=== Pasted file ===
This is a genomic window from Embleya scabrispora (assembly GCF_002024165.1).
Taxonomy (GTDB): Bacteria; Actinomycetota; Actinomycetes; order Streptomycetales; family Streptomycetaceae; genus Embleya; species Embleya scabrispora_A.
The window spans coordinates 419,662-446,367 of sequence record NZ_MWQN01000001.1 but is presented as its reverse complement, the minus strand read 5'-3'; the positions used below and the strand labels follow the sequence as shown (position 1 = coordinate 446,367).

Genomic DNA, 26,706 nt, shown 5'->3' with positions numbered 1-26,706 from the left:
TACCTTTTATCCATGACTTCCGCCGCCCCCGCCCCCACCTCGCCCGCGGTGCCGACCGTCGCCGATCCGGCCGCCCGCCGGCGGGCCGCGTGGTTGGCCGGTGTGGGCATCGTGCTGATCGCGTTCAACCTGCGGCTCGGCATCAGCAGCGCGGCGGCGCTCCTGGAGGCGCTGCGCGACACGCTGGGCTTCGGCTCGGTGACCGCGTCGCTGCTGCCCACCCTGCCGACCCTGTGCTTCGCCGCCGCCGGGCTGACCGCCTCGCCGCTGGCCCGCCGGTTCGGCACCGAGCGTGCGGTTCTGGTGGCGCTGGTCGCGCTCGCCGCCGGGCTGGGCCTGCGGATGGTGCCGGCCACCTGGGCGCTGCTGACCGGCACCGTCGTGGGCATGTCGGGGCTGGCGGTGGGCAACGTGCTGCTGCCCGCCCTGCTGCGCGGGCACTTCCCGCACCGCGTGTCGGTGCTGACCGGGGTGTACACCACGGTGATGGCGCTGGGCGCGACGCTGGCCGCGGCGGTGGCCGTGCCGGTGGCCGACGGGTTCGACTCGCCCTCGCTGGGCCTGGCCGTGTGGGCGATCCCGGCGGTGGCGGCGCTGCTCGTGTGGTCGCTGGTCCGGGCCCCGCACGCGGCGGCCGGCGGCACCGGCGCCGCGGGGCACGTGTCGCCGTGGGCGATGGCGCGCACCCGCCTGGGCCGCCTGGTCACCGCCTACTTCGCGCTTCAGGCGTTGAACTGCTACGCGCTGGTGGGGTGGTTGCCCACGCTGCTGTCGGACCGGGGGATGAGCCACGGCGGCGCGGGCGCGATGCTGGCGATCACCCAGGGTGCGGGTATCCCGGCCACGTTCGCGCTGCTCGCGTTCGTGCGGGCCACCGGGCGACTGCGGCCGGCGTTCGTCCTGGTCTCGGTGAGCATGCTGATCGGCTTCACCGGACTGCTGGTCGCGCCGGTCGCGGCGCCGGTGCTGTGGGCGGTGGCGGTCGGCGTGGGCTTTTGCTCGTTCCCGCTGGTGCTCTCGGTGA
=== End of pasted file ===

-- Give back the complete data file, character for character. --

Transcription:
This is a genomic window from Embleya scabrispora (assembly GCF_002024165.1).
Taxonomy (GTDB): Bacteria; Actinomycetota; Actinomycetes; order Streptomycetales; family Streptomycetaceae; genus Embleya; species Embleya scabrispora_A.
The window spans coordinates 419,662-446,367 of sequence record NZ_MWQN01000001.1 but is presented as its reverse complement, the minus strand read 5'-3'; the positions used below and the strand labels follow the sequence as shown (position 1 = coordinate 446,367).

Genomic DNA, 26,706 nt, shown 5'->3' with positions numbered 1-26,706 from the left:
TACCTTTTATCCATGACTTCCGCCGCCCCCGCCCCCACCTCGCCCGCGGTGCCGACCGTCGCCGATCCGGCCGCCCGCCGGCGGGCCGCGTGGTTGGCCGGTGTGGGCATCGTGCTGATCGCGTTCAACCTGCGGCTCGGCATCAGCAGCGCGGCGGCGCTCCTGGAGGCGCTGCGCGACACGCTGGGCTTCGGCTCGGTGACCGCGTCGCTGCTGCCCACCCTGCCGACCCTGTGCTTCGCCGCCGCCGGGCTGACCGCCTCGCCGCTGGCCCGCCGGTTCGGCACCGAGCGTGCGGTTCTGGTGGCGCTGGTCGCGCTCGCCGCCGGGCTGGGCCTGCGGATGGTGCCGGCCACCTGGGCGCTGCTGACCGGCACCGTCGTGGGCATGTCGGGGCTGGCGGTGGGCAACGTGCTGCTGCCCGCCCTGCTGCGCGGGCACTTCCCGCACCGCGTGTCGGTGCTGACCGGGGTGTACACCACGGTGATGGCGCTGGGCGCGACGCTGGCCGCGGCGGTGGCCGTGCCGGTGGCCGACGGGTTCGACTCGCCCTCGCTGGGCCTGGCCGTGTGGGCGATCCCGGCGGTGGCGGCGCTGCTCGTGTGGTCGCTGGTCCGGGCCCCGCACGCGGCGGCCGGCGGCACCGGCGCCGCGGGGCACGTGTCGCCGTGGGCGATGGCGCGCACCCGCCTGGGCCGCCTGGTCACCGCCTACTTCGCGCTTCAGGCGTTGAACTGCTACGCGCTGGTGGGGTGGTTGCCCACGCTGCTGTCGGACCGGGGGATGAGCCACGGCGGCGCGGGCGCGATGCTGGCGATCACCCAGGGTGCGGGTATCCCGGCCACGTTCGCGCTGCTCGCGTTCGTGCGGGCCACCGGGCGACTGCGGCCGGCGTTCGTCCTGGTCTCGGTGAGCATGCTGATCGGCTTCACCGGACTGCTGGTCGCGCCGGTCGCGGCGCCGGTGCTGTGGGCGGTGGCGGTCGGCGTGGGCTTTTGCTCGTTCCCGCTGGTGCTCTCGGTGA